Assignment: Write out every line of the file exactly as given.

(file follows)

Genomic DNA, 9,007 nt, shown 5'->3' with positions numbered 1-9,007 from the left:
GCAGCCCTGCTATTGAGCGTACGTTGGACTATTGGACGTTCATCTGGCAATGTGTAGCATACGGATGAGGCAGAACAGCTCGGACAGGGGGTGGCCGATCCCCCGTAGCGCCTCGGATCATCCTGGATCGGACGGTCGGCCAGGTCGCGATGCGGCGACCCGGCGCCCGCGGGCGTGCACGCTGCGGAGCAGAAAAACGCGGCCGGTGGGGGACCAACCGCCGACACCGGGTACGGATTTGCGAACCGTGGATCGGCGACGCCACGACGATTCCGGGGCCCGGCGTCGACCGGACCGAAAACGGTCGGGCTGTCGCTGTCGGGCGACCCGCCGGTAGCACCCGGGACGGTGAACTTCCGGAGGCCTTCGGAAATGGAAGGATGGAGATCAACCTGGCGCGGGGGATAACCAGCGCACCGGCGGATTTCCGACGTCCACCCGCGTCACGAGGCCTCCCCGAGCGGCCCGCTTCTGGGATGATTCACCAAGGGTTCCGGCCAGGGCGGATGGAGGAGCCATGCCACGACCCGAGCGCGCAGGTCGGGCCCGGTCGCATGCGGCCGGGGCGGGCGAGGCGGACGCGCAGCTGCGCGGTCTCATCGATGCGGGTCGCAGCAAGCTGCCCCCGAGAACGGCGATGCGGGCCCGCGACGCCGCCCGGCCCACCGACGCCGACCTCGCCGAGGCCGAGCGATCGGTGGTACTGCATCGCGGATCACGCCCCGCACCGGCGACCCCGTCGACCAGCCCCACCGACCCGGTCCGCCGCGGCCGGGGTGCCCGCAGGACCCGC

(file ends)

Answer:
Genomic DNA, 9,007 nt, shown 5'->3' with positions numbered 1-9,007 from the left:
GCAGCCCTGCTATTGAGCGTACGTTGGACTATTGGACGTTCATCTGGCAATGTGTAGCATACGGATGAGGCAGAACAGCTCGGACAGGGGGTGGCCGATCCCCCGTAGCGCCTCGGATCATCCTGGATCGGACGGTCGGCCAGGTCGCGATGCGGCGACCCGGCGCCCGCGGGCGTGCACGCTGCGGAGCAGAAAAACGCGGCCGGTGGGGGACCAACCGCCGACACCGGGTACGGATTTGCGAACCGTGGATCGGCGACGCCACGACGATTCCGGGGCCCGGCGTCGACCGGACCGAAAACGGTCGGGCTGTCGCTGTCGGGCGACCCGCCGGTAGCACCCGGGACGGTGAACTTCCGGAGGCCTTCGGAAATGGAAGGATGGAGATCAACCTGGCGCGGGGGATAACCAGCGCACCGGCGGATTTCCGACGTCCACCCGCGTCACGAGGCCTCCCCGAGCGGCCCGCTTCTGGGATGATTCACCAAGGGTTCCGGCCAGGGCGGATGGAGGAGCCATGCCACGACCCGAGCGCGCAGGTCGGGCCCGGTCGCATGCGGCCGGGGCGGGCGAGGCGGACGCGCAGCTGCGCGGTCTCATCGATGCGGGTCGCAGCAAGCTGCCCCCGAGAACGGCGATGCGGGCCCGCGACGCCGCCCGGCCCACCGACGCCGACCTCGCCGAGGCCGAGCGATCGGTGGTACTGCATCGCGGATCACGCCCCGCACCGGCGACCCCGTCGACCAGCCCCACCGACCCGGTCCGCCGCGGCCGGGGTGCCCGCAGGACCCGC